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According to a Department of Justice press release, Michael Sang Han, 47, formerly of Palm Beach, Florida, was found guilty on two counts of tax evasion. According to court records, Han was the owner of Envion, a company that purported to own several patents related to the conversion of plastics into fuel oil.
Prosecutors introduced evidence at trial to show that Han fraudulently deceived investors into investing more than $40 million into Envion. Instead of using the investment proceeds to grow the business, Han used over $14 million to, among other things, purchase a luxury home in Florida, fly on private jets, and buy several new luxury automobiles, including a Ferrari. Additionally, Han used the funds to replenish Envion funds that he has previously misappropriated. Finally, Han never paid tax on the money he stole and misled his bookkeepers and other Envion staff in an effort to cover up his wrong-doing.
Han was found to have caused a tax loss of nearly $4 million. He will be sentenced later this year and faces up to five years in federal prison for each of the two counts of tax evasion. Additionally, the sentencing judge will likely impose an additional term of supervised release and order Han to pay restitution to the IRS.
It may come to a surprise to many that those who commit crimes involving unjust enrichment may also be found guilty of tax-related crimes, such as tax evasion. According to federal and most state tax law, a taxpayer must include in gross income all income “from whatever source derived”. Simply put, unless the Internal Revenue Code specifically excludes an item of income, any accession to wealth must be included in gross income, even if the act that produced the income was illegal. Interestingly enough, taxpayers may generally offset illegally-earned income with a deduction for ordinary and necessary business expenses.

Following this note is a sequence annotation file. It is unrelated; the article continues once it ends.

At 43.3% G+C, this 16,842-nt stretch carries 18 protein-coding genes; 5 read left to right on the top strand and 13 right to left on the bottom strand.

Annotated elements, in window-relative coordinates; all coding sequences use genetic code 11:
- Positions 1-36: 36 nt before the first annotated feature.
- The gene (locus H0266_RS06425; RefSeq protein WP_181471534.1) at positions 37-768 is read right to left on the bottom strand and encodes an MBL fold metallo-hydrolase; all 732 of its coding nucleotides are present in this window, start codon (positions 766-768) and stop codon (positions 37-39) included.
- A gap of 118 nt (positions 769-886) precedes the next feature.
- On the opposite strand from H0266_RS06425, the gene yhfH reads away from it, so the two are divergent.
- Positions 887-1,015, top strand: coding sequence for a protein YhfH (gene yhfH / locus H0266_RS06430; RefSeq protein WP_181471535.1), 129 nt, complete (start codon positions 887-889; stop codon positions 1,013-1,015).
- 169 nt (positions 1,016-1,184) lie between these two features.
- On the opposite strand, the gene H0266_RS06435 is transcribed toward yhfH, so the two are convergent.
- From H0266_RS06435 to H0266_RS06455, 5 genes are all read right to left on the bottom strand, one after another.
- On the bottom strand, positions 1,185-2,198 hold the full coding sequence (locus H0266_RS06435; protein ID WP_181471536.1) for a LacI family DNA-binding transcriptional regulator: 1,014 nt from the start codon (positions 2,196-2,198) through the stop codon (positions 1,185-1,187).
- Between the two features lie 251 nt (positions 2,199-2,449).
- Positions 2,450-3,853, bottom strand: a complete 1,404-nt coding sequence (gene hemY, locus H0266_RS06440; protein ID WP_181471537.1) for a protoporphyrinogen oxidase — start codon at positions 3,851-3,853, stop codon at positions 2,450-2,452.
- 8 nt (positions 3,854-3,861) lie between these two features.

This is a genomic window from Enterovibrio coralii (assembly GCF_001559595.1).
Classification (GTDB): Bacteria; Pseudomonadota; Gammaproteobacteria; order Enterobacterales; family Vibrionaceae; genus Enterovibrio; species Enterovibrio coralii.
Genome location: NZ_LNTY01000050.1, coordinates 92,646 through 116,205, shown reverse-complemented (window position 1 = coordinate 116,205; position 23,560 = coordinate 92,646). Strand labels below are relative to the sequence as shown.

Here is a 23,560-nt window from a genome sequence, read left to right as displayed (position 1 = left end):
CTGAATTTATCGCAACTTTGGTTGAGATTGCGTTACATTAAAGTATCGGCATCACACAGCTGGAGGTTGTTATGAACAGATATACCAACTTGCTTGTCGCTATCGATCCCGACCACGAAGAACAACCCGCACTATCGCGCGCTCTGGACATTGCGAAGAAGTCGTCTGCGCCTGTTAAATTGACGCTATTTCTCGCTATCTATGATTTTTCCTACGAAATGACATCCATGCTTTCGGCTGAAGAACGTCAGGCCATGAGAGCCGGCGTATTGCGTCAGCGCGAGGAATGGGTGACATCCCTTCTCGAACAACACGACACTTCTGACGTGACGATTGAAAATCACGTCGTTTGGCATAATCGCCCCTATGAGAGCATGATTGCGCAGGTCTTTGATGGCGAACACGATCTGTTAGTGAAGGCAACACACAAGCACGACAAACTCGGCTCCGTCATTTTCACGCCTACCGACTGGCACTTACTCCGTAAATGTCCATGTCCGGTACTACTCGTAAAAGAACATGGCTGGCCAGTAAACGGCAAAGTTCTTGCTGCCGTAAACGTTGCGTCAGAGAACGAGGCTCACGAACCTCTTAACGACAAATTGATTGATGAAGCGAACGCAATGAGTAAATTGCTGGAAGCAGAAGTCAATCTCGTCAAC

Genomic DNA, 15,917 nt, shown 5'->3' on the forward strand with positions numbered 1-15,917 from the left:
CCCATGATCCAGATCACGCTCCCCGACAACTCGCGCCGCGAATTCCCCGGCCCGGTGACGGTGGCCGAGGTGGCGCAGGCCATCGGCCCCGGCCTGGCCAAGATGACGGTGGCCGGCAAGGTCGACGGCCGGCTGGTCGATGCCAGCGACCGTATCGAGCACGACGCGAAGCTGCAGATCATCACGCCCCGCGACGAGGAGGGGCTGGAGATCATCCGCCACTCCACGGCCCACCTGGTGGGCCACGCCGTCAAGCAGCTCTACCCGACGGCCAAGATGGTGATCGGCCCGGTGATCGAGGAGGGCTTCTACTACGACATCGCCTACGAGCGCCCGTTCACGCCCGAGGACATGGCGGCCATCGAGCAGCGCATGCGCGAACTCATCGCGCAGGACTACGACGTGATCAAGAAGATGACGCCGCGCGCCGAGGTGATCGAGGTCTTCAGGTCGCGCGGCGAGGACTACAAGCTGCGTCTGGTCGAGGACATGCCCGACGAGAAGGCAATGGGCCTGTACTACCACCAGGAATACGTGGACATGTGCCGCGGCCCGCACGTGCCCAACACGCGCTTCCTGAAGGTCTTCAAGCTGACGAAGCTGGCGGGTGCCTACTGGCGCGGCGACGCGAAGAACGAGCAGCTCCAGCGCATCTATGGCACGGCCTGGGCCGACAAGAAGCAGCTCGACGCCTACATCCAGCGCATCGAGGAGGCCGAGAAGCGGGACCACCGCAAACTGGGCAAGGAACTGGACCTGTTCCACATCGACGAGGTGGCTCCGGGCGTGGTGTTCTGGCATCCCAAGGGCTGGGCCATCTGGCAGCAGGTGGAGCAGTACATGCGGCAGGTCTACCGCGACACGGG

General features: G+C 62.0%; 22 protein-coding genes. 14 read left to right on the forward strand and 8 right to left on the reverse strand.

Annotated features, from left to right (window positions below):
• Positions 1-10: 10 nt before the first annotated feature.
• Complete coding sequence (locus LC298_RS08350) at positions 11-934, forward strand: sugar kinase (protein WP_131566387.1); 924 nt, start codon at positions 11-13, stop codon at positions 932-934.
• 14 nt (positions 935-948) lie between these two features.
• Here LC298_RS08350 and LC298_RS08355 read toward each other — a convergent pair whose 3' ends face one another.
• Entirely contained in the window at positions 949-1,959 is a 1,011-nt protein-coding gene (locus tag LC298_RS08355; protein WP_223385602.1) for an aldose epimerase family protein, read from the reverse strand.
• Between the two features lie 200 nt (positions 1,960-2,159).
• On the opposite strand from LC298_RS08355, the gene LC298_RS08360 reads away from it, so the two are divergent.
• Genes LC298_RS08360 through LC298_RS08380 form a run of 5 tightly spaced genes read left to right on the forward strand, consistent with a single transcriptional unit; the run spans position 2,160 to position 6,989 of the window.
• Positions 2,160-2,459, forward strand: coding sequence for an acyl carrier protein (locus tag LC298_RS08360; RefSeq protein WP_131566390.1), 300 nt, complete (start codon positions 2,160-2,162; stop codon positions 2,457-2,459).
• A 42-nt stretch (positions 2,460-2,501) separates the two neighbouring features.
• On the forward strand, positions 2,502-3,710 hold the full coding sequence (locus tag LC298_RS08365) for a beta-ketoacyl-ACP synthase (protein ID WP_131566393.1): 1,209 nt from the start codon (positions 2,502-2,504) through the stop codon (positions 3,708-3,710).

Although the majority of taxpayers who worry about a federal or state tax audit have not robbed a bank or otherwise enriched themselves illegally, an experienced tax attorney should be consulted in either case. Although many taxpayers believe that they are capable of managing a tax examination, there are many traps and considerations that can be avoided with the assistance of a tax defense lawyer.
A tax evasion defense attorney has not only technical tax experience but also an extensive and thorough legal training. Education in the areas of law such as criminal tax defense, evidence, criminal tax procedure, and Constitutional law can be drawn upon to effectively represent a taxpayer of any type in an audit, criminal investigation or criminal tax prosecution.
The tax and accounting professionals at the Tax Law Offices of David W. Klasing have extensive experience representing taxpayers from all walks of life, including individual wage-earners, those who are self-employed, and businesses of all sizes and industries. Our team of zealous advocates are ready to assist you in the development of a sound strategy to minimize any potential civil or criminal tax exposure. Do not let the threat of an IRS or state tax audit keep you awake at night. Contact the Tax Law Offices of David W. Klasing today for a reduced-rate initial consultation.
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